The South Africa's police have launched a new investigation into the 1986 plane crash that killed Mozambican leader Samora Machel.
Mr Machel's death plunged the region into crisis, as African governments accused South Africa's then-white rulers of assassinating him.
But South Africa government insisted that it had not killed Mr Machel.
South Africa's privately owned Times newspaper reports that President Jacob Zuma has sanctioned the inquiry launched by the elite police unit, the Hawks, following a tip-off in January.
His approval came on the strength of evidence obtained by investigators, including documents, photographs and voice recordings, it reports.
Capt Paul Ramaloko of the South African Police Service confirmed to the Associated Press news agency that an investigation had been launched, but gave no further details.
In 1987, South Africa's Judge Cecil Margo - assisted by US and UK experts - blamed negligence on the part of the plane's crew for the crash.
This is how Malawi can be linked on the death of the Mocambique president Samora Machel.
When the plane of Mozambique’s revolutionary leader, Samora Machel, crashed on the night of October 19, 1986 killing him and 34 others, Apartheid South Africa immediately blamed it on "pilot error".
"The Russian crew were high on Vodka," crowed Pik Botha, the then foreign minister.
Now a new investigation into the crash is proving too hot for South African government and other countries such as Malawi
Here is the events leading to Samora Machel's plane crash were Malawi was mentioned
The crash happened at a time when Mocambique government was in the midst of an armed attack by the National Resistance Movement in Mozambique (RENAMO). RENAMO was a rebel group backed by the South African and Rhodesian government. There was also mounting tension between South Africa, Mozambique and Malawi. The Mozambican Chief of Staff accused the President of Malawi, Hastings Kamuzu Banda, of setting up a base for RENAMO in tis territory and issuing the rebels with travel documents. One month prior to the crash, an angry Mozambican President Machel issued his Malawian counterpart with an ultimatum to stop his support for RENAMO. He threatened to seal off Mozambique's borders with Malawi.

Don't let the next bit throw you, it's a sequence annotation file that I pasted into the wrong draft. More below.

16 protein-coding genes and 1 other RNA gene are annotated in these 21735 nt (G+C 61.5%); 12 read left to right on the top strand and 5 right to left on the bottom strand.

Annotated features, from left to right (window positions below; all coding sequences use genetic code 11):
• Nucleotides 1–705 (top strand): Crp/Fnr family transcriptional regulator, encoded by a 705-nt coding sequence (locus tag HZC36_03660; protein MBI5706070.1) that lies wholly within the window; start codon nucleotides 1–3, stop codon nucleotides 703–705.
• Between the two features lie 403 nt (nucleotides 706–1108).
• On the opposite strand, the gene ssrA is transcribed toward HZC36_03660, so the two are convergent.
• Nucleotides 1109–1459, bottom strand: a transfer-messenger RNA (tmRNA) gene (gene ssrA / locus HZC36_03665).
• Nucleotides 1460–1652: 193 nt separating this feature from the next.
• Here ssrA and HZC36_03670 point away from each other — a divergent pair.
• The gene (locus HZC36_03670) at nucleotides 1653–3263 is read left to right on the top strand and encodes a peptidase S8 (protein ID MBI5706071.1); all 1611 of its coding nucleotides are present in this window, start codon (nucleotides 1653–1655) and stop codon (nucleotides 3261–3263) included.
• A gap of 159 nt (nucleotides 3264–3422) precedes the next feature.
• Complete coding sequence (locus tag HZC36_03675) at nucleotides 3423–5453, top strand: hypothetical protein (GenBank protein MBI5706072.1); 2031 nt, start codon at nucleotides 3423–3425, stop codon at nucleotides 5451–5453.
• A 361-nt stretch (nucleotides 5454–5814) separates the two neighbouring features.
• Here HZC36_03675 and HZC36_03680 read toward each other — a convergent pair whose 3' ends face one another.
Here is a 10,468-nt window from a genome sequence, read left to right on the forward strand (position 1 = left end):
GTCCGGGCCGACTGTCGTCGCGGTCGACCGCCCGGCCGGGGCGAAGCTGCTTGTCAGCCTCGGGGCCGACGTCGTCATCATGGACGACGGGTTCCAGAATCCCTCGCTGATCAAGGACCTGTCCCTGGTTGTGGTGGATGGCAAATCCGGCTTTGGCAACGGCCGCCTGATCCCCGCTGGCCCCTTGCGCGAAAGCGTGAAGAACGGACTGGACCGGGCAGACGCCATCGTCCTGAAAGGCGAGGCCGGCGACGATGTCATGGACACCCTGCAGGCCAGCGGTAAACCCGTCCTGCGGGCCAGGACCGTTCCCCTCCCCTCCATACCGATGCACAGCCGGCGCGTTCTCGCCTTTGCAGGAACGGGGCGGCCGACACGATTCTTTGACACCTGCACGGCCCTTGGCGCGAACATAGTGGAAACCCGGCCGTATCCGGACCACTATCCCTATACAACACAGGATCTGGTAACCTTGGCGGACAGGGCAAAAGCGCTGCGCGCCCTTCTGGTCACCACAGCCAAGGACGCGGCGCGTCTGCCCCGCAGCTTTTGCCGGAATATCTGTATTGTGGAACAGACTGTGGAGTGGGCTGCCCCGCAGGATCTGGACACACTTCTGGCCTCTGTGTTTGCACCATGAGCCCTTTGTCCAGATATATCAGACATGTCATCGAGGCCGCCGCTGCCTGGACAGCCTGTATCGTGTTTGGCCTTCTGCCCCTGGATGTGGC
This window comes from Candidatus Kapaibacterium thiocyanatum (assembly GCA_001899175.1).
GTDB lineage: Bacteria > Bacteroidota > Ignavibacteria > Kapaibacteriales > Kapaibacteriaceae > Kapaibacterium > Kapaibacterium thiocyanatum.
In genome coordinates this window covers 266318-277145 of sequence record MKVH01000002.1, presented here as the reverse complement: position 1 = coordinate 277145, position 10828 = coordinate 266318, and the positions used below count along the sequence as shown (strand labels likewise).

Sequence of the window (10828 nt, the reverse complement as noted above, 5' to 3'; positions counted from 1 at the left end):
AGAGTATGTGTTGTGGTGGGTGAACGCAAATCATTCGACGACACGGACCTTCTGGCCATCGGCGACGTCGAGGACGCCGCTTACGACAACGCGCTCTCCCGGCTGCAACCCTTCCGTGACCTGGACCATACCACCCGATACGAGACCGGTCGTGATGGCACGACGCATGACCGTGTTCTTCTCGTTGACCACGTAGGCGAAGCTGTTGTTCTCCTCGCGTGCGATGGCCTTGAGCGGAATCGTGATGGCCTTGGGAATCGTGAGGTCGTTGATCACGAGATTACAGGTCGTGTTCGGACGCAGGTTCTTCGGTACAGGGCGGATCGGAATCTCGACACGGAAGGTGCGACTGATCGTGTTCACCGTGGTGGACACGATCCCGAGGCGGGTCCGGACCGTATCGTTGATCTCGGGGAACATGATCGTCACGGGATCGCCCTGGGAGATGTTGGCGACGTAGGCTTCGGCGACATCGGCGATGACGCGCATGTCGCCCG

On 7 October 1986, a fter six South African soldiers died in a landmine explosion on the Mocambique border, the SA Minister of Defence, Magnus Malan, threatened the Mozambican leader personally when he said, "He will clash head-on with South Africa." The two countries got embroiled in a bitter verbal exchange. Two weeks before the crash, the South African government accused Machel of having revived his support to the banned African National Congress (ANC) and its guerilla forces.
On 18 October, Carlos Cardosa, Director of the Mocambican News Agency Agência de Informação de Moçambique (AIM), received an anonymous message informing him that the President (Machel) had died. The message was very bizarre as Machel was preparing to leave for Zambia. On the same day before leaving for Zambia, Machel had convened a meeting with journalists, FRELIMO leaders and military officers. Machel announced that he had received information that the South Africans wanted to eliminate him. He gave instructions to his Cabinet and Party what had to be done if he failed to return.